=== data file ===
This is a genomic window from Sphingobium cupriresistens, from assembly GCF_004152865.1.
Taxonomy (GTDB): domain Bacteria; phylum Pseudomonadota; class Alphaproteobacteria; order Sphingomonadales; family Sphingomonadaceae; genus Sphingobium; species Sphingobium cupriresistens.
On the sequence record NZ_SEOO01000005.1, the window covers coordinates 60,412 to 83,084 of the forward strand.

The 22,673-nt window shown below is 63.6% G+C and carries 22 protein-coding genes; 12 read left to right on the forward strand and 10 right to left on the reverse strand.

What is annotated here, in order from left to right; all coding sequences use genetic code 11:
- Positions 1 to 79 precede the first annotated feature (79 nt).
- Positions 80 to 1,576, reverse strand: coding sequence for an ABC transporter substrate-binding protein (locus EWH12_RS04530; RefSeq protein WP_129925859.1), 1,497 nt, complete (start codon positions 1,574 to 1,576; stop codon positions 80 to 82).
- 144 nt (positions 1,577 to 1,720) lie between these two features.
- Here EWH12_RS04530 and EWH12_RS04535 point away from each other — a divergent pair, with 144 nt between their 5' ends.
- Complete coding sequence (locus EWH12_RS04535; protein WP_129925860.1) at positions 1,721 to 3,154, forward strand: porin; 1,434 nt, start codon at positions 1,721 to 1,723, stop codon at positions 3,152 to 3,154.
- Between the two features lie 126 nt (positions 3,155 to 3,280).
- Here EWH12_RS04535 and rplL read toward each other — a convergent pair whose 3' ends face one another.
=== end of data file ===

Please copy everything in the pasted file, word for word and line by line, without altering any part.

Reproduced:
This is a genomic window from Sphingobium cupriresistens, from assembly GCF_004152865.1.
Taxonomy (GTDB): domain Bacteria; phylum Pseudomonadota; class Alphaproteobacteria; order Sphingomonadales; family Sphingomonadaceae; genus Sphingobium; species Sphingobium cupriresistens.
On the sequence record NZ_SEOO01000005.1, the window covers coordinates 60,412 to 83,084 of the forward strand.

The 22,673-nt window shown below is 63.6% G+C and carries 22 protein-coding genes; 12 read left to right on the forward strand and 10 right to left on the reverse strand.

What is annotated here, in order from left to right; all coding sequences use genetic code 11:
- Positions 1 to 79 precede the first annotated feature (79 nt).
- Positions 80 to 1,576, reverse strand: coding sequence for an ABC transporter substrate-binding protein (locus EWH12_RS04530; RefSeq protein WP_129925859.1), 1,497 nt, complete (start codon positions 1,574 to 1,576; stop codon positions 80 to 82).
- 144 nt (positions 1,577 to 1,720) lie between these two features.
- Here EWH12_RS04530 and EWH12_RS04535 point away from each other — a divergent pair, with 144 nt between their 5' ends.
- Complete coding sequence (locus EWH12_RS04535; protein WP_129925860.1) at positions 1,721 to 3,154, forward strand: porin; 1,434 nt, start codon at positions 1,721 to 1,723, stop codon at positions 3,152 to 3,154.
- Between the two features lie 126 nt (positions 3,155 to 3,280).
- Here EWH12_RS04535 and rplL read toward each other — a convergent pair whose 3' ends face one another.